Did I imagine it or did the entire audience lean forward and sigh ‘ooo’ with the first breathy, languid phrase from Jerry Bergonzi on Witchcraft ? It may have sounded loose and casually free wheeling, but the band were locked together. Everyone could feel the energy, this was the real deal. The class might have been expected with Steve Keogh on drums, Mark Hodgson on bass, and Jason Rebello at the piano, but the chemistry with the visiting American shouldn’t be taken for granted. Bergonzi’s pedigree had brought a near capacity crowd out to the still new-ish venue in central Bristol, and they were treated to something special.
The two sets, with a light sprinkling of standards amongst the Bergonzi originals, covered a range of moods and styles. The loose medium swing of Witchcraft gave way to a flowing, even quavered groove on Bergonzi’s Freedom From. Ayaz was a modal burn up, elsewhere there was blistering, frenetic swing. Awake had an angular, spiky theme with a rolling pulse, there were ballads with Kenny Dorham’s La Mesha getting a lush reading and Bergonzi’s own Refuge bringing the house down with a spacious, astringent harmony and keening melody.
Whatever the material, it was the playing of course that was gripping. Bergonzi’s sound on tenor has a hoarse, crackling quality, intensely personal and redolent of life and experience. At times he scattered flurries on notes across a twisting sequence. On Freedom From Rebello built on a relaxed groove, first shapely lines, then piling up phrases and chords, Hodgson and Keogh built a seemingly unstoppable momentum in response without seeming to move a muscle, and then Bergonzi took over, weaving melodic lines and spiralling away taking the excitement on. Refuge too evoked beautiful solos, Rebello letting glistening motifs hang, twisting and extending the harmony underneath, Bergonzi responded with sighing, elegiac phrases. Keogh and Hodgson were essential partners. Keogh sometimes adding the merest detail, a ticking cymbal or shimmer of a drum skin, at others a volcanic rumble and groove. Hodgson at times generated such momentum that the unfurling, hectic, sinuous lines from the bass became solos themselves.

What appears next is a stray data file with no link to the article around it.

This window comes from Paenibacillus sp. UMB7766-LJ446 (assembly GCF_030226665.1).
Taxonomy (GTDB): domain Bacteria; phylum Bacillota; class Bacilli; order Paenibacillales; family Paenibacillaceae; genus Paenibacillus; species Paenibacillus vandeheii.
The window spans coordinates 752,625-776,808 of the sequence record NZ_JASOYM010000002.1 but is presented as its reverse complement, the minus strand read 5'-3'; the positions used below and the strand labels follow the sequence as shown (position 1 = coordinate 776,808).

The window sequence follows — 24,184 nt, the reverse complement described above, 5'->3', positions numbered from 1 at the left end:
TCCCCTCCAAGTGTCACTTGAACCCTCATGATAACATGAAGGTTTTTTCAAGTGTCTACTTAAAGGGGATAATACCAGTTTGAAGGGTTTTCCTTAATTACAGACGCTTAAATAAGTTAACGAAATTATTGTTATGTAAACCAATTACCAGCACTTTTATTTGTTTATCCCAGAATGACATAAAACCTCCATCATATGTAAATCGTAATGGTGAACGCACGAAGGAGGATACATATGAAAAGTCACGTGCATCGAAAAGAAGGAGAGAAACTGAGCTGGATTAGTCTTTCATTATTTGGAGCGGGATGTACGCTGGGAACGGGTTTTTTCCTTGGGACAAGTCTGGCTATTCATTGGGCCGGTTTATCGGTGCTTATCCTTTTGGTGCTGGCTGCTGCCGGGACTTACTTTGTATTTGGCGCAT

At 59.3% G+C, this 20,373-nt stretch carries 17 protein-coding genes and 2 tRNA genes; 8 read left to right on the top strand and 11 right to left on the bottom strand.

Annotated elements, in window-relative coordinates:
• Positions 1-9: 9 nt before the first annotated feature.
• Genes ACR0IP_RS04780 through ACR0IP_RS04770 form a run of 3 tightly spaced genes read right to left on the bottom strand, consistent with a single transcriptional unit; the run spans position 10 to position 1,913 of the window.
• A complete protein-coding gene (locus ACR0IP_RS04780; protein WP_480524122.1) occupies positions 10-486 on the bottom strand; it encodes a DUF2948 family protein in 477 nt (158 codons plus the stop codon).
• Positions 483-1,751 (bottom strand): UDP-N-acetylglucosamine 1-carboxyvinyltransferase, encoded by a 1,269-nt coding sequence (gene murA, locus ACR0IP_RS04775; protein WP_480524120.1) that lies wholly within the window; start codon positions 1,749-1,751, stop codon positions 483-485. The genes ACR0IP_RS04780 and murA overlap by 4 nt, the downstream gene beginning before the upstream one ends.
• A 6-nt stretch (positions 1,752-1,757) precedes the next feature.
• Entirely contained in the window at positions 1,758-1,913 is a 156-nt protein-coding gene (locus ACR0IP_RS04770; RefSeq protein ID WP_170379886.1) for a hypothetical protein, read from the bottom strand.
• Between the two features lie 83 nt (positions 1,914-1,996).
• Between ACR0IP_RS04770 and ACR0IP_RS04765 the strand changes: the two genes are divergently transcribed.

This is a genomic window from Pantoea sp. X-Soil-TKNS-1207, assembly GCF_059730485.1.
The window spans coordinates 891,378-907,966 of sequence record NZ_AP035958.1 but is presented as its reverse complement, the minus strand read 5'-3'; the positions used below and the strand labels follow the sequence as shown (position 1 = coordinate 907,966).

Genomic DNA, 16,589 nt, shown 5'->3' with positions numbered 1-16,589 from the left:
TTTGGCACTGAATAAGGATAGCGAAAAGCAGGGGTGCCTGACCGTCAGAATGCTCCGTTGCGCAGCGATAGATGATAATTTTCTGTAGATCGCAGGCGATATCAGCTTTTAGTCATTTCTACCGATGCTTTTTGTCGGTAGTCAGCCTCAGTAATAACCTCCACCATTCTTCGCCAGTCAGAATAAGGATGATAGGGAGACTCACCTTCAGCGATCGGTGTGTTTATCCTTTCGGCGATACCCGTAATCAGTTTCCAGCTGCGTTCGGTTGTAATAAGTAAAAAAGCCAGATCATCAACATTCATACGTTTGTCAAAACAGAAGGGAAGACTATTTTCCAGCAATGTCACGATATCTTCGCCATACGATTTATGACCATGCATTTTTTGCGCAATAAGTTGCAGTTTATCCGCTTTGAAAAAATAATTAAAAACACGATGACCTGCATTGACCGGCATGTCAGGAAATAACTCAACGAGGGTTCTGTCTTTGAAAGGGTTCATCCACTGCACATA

By the time the band were playing out on Love Thy Neighbour having been called back to the stand by a rapturous reception, it was clear we’d been served up a feast of contemporary jazz that will be filed in most people’s ‘I was there’ log, to be recounted and savoured.
The evening was courtesy of a combination of a few bits of the vibrant Bristol musical community. Headwind Music an instrument shop in Bristol run by three formidable players have a habit of finding imaginative ways of promoting their love of the sax. Securing Bergonzi on his tour of UK was something of a coup and the master did a master class in the shop in the afternoon. Strange Brew is a new, independent venue in Bristol, in an old showroom, and is proving a great space for all sorts of gigs. Get The Blessing were playing the night after Bergonzi. It may be a large concrete box under a multi-story car park, but the sound was great and the atmosphere just right. And a very nice selection of beers. They’d hired a piano for the evening, which was tuned by local keys/ piano man turned tuner Dale Hambridge. Team Bristol struck gold this week.
Photo Credit: Main image courtesy Headwind Music